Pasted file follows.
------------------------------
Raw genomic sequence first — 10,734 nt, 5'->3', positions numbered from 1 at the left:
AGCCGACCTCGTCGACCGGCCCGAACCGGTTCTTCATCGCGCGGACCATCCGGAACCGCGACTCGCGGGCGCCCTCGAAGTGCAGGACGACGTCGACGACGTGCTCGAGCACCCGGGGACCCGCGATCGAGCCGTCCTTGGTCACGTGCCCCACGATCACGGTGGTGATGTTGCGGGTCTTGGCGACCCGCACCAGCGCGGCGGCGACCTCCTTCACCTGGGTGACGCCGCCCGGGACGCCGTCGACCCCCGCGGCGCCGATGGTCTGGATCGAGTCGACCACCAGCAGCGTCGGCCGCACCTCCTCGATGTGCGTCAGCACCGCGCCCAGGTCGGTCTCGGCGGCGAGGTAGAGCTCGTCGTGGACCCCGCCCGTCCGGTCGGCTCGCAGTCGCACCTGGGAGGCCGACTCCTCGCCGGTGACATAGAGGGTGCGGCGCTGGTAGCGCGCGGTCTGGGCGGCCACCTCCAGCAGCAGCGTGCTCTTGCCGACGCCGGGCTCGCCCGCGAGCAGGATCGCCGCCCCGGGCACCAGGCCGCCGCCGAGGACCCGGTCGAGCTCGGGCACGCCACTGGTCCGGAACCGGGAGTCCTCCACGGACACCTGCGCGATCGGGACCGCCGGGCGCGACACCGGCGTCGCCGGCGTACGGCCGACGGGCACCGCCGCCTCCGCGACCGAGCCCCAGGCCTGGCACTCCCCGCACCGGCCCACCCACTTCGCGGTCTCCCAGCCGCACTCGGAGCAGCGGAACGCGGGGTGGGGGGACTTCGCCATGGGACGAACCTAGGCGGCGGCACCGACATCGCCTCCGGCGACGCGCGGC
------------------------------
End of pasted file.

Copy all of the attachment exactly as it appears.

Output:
Raw genomic sequence first — 10,734 nt, 5'->3', positions numbered from 1 at the left:
AGCCGACCTCGTCGACCGGCCCGAACCGGTTCTTCATCGCGCGGACCATCCGGAACCGCGACTCGCGGGCGCCCTCGAAGTGCAGGACGACGTCGACGACGTGCTCGAGCACCCGGGGACCCGCGATCGAGCCGTCCTTGGTCACGTGCCCCACGATCACGGTGGTGATGTTGCGGGTCTTGGCGACCCGCACCAGCGCGGCGGCGACCTCCTTCACCTGGGTGACGCCGCCCGGGACGCCGTCGACCCCCGCGGCGCCGATGGTCTGGATCGAGTCGACCACCAGCAGCGTCGGCCGCACCTCCTCGATGTGCGTCAGCACCGCGCCCAGGTCGGTCTCGGCGGCGAGGTAGAGCTCGTCGTGGACCCCGCCCGTCCGGTCGGCTCGCAGTCGCACCTGGGAGGCCGACTCCTCGCCGGTGACATAGAGGGTGCGGCGCTGGTAGCGCGCGGTCTGGGCGGCCACCTCCAGCAGCAGCGTGCTCTTGCCGACGCCGGGCTCGCCCGCGAGCAGGATCGCCGCCCCGGGCACCAGGCCGCCGCCGAGGACCCGGTCGAGCTCGGGCACGCCACTGGTCCGGAACCGGGAGTCCTCCACGGACACCTGCGCGATCGGGACCGCCGGGCGCGACACCGGCGTCGCCGGCGTACGGCCGACGGGCACCGCCGCCTCCGCGACCGAGCCCCAGGCCTGGCACTCCCCGCACCGGCCCACCCACTTCGCGGTCTCCCAGCCGCACTCGGAGCAGCGGAACGCGGGGTGGGGGGACTTCGCCATGGGACGAACCTAGGCGGCGGCACCGACATCGCCTCCGGCGACGCGCGGC